By the Book | Lesson 6

5 Keys to Unlock a Biblical Text

A Far Side cartoon once had a funny put pertinent exchange where the first panel showed a man lecturing his dog, saying "Ok, Ginger! I've had it! You stay out of the garbage! Understand, Ginger? Stay out of the garbage, or else!" The caption read, "What people say." The next panel showed the situation from the dog's point of view, captioned, "What dogs hear." And what did that dog hear? "Blah, blah, blah, blah, blah...!"

Is it ever the same with us and God's Word? Apart from understanding the meaning of a Biblical text, there can be no application of the Word to our lives. Conversely, once the Spirit opens the door of insight, we are very prepared to act on what God has said.

Are you? Is that your aim in coming to the Scriptures--life change? If so, then get ready for action because God always opens the door to the one who knocks for that reason. Below are 5 keys that will help you unlock a Biblical text, some basic principles of interpretation.

1. Content - this is the raw material or database. And in it you look for terms, structure, literary forms, and atmosphere. You ask a series of penetrating questions: who, what, where, when, why and how? You look for things that are emphasized, repeated, related, alike, unlike, and true to life. In short, you barrage the text with a variety of strategies aimed at answering the question, What do I see?

2. Context - this refers to that which goes before, and that which follows after. Whenever you study a verse, a paragraph, a section, even an entire book--always consult the neighbors of that verse, that paragraph, that section, that book. Whenever you get lost or confused, climb a contextual tree and gain some perspective. There is usually much more than what you first see at 'ground level.'

3. Comparison - in comparison we compare Scripture with Scripture. And that offers a great safety net because of the best and greatest interpreter of Scripture is Scripture itself. The more we compare Scripture with itself, the more the meaning of the Bible becomes apparent. The parts of the Bible that we are studying take on significant meaning in light of the entire Scripture. The use of a concordance will also aid in comparing Scripture with Scripture, so we are able to study biblical characters as well as terms or words; thereby obtaining more full meaning as to what God is teaching.

4. Culture - understanding the culture in which the original text has its context, helps us to more fully understand the meaning of the text. We need to understand the background while the light of truth is shown onto the text. What factors led to the writing of that passage? What influences were on the text? And what happened as a result of the message? If we read the Bible only according to our cultural context, that can or will distort the actual context. As a result, we will sometimes be unable to make proper sense of the passage. Understanding the original culture brings the text to life as well as adds accuracy to our interpretation.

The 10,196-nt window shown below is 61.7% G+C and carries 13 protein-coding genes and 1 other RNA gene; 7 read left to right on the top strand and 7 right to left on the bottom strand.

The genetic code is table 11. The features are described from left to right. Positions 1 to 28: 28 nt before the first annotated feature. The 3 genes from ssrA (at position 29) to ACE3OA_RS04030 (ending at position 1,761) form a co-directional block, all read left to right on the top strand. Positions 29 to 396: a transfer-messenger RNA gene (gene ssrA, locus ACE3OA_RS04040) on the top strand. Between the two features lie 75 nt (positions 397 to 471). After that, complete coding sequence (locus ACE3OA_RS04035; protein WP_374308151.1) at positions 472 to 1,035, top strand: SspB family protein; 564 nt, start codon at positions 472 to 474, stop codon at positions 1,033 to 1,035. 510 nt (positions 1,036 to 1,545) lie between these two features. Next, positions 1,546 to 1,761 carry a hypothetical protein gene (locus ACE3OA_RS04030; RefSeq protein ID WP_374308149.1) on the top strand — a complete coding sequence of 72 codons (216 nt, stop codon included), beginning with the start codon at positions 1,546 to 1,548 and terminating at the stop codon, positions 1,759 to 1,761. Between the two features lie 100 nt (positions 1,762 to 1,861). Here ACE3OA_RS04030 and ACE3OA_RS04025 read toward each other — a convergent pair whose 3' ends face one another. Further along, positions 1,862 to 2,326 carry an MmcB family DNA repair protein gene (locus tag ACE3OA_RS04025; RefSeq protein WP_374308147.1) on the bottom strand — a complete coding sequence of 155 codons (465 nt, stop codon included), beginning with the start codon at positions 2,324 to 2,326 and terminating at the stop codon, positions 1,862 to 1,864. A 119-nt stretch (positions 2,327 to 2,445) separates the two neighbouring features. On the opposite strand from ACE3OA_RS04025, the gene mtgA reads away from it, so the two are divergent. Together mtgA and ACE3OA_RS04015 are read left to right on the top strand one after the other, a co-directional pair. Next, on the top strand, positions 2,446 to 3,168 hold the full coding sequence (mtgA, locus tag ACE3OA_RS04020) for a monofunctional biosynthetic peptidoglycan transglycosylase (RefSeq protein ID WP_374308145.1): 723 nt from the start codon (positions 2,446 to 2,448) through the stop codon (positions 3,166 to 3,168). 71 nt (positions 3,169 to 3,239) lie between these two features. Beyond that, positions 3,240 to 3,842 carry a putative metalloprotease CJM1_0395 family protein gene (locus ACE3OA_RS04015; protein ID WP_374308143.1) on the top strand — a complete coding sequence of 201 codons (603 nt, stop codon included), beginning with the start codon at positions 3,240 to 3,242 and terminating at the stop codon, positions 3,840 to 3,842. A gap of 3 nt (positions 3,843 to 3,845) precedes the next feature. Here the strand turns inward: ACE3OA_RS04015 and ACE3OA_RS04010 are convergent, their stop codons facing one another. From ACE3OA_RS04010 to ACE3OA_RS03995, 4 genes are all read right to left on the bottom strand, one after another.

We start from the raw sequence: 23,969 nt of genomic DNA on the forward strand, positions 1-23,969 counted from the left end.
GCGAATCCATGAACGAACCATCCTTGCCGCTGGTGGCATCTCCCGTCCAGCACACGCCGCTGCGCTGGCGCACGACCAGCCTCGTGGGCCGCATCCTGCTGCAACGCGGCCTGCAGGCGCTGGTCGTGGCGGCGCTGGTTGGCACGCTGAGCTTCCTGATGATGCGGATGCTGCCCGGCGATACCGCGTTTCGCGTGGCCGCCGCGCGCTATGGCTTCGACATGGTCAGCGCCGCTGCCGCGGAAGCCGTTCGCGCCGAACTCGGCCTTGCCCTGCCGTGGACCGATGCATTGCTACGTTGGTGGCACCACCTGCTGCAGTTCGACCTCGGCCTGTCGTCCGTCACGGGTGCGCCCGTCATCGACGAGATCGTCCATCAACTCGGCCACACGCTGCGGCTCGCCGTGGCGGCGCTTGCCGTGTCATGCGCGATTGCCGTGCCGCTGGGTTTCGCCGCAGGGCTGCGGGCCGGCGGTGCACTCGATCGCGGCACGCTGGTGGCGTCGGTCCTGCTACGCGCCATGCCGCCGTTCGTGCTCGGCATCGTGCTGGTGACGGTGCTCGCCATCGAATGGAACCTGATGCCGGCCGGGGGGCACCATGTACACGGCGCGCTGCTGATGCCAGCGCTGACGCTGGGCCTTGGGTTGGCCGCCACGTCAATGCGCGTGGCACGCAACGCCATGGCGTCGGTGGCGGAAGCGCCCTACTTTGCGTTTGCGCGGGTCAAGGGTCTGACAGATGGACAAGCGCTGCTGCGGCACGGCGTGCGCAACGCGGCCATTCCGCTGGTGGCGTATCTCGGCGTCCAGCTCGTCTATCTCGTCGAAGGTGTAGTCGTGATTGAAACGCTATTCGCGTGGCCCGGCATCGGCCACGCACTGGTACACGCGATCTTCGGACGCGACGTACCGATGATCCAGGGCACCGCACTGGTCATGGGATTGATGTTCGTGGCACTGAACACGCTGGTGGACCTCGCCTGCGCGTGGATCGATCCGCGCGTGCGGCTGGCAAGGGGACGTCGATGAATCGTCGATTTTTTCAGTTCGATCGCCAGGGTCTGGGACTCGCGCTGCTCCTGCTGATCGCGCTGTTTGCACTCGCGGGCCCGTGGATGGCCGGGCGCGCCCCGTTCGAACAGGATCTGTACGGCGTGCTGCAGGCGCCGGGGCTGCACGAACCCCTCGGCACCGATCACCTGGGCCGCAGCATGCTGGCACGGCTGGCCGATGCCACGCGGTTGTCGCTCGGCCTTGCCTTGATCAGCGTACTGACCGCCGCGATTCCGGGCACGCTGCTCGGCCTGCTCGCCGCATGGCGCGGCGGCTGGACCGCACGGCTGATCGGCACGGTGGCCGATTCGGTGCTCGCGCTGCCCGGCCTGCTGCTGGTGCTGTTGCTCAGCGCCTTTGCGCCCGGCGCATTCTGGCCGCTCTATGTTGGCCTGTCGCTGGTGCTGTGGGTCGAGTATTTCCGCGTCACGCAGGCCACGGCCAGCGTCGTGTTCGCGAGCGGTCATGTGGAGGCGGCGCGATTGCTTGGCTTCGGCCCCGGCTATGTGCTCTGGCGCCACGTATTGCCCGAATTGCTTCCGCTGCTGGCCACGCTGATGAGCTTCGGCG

5. Consultation - this involves the use of secondary resources, which can shed light on a text and help us make more sense out of what we're reading. The truth is, thousands of people have walked this road before us. And some of them have left valuable helps. They are like mountain climbers who have left their pitons wedged into the rock, so others can climb up after them. But one word of caution: Never forget the order! First the text of Scripture; then secondary resources. You never want to rely solely on the insight of others, just as you never should rely on thinking you alone have all the answers.

Good secondary resources include: Concordances, Bible dictionaries, Bible handbooks, Atlases, and Bible commentaries. But remember, the use of extrabiblical sources should never be a substitute for personal Bible study.

Dr. B's Personal Perspective

"With pretty much every Biblical text I read, I always start at the same place: Me, God's Word, and something to write on or with. I call it the 'dumping' phase. As I read the passage I write down or dump whatever hits me or comes to me onto the page. Good, bad, or indifference, doesn't matter. I am not trying to craft a message or paper at this point. I'm just trying to glean a basic understanding of the text as it speaks to me. Once I fell I've done this in a satisfactory manner, then I began to consult those 'secondary resources' in the areas where I have real questions. Sometimes those resources simply confirm what the Spirit had already said. Other times they shed light on a subject or thought I had completely missed. My journal and note pages are not near or orderly, nor are they designed to be. They are simply a reflection of what God said that day, at that moment. SOme thoughst are longer, some are shorter. But I believe as with any relationship, the more time you spend with God and His Word, the more He is going to say or give to you.